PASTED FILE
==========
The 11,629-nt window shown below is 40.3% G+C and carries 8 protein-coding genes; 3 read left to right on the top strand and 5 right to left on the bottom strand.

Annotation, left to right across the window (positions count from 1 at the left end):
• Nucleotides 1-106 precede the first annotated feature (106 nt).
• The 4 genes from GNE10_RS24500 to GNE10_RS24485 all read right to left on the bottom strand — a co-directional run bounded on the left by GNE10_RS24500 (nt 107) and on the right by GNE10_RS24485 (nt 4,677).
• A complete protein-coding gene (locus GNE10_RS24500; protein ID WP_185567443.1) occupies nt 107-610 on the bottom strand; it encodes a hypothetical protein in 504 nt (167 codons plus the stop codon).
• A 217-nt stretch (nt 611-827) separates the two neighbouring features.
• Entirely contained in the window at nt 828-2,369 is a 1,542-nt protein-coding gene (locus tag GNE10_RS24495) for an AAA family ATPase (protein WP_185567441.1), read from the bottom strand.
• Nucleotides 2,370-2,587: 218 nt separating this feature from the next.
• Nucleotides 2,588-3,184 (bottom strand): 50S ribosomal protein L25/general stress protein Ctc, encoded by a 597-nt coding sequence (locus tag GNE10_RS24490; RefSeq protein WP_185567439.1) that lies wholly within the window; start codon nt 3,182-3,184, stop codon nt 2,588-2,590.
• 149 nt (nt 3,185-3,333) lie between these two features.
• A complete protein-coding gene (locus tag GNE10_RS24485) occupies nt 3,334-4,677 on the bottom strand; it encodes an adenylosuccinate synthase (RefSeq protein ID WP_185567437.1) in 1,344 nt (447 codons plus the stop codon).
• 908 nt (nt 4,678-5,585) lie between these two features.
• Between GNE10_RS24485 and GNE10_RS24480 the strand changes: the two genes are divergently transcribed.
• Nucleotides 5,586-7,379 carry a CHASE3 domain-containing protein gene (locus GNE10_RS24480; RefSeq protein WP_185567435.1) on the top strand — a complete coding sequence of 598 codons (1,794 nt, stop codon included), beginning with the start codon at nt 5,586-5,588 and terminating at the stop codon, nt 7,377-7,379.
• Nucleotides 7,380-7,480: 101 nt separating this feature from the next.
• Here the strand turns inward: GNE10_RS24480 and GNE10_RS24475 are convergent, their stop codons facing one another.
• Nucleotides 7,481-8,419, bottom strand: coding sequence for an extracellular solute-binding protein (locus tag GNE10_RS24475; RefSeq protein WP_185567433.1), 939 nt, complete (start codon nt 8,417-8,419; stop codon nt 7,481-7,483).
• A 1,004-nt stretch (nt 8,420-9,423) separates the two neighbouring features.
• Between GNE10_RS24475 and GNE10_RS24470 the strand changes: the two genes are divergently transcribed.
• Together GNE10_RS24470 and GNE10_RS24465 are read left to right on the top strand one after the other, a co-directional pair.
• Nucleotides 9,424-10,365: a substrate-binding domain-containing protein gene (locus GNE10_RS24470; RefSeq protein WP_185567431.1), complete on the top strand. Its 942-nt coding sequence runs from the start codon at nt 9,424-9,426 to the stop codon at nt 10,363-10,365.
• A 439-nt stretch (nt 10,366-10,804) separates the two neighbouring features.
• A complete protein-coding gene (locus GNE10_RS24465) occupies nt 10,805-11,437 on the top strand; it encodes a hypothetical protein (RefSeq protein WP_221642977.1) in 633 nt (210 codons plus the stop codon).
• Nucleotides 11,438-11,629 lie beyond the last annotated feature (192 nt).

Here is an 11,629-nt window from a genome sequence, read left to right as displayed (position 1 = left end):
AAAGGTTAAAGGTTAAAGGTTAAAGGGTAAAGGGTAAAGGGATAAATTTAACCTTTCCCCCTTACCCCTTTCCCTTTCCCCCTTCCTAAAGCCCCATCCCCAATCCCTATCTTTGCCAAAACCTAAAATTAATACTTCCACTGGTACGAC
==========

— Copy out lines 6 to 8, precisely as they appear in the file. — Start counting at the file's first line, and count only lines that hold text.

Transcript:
• A 217-nt stretch (nt 611-827) separates the two neighbouring features.
• Entirely contained in the window at nt 828-2,369 is a 1,542-nt protein-coding gene (locus tag GNE10_RS24495) for an AAA family ATPase (protein WP_185567441.1), read from the bottom strand.
• Nucleotides 2,370-2,587: 218 nt separating this feature from the next.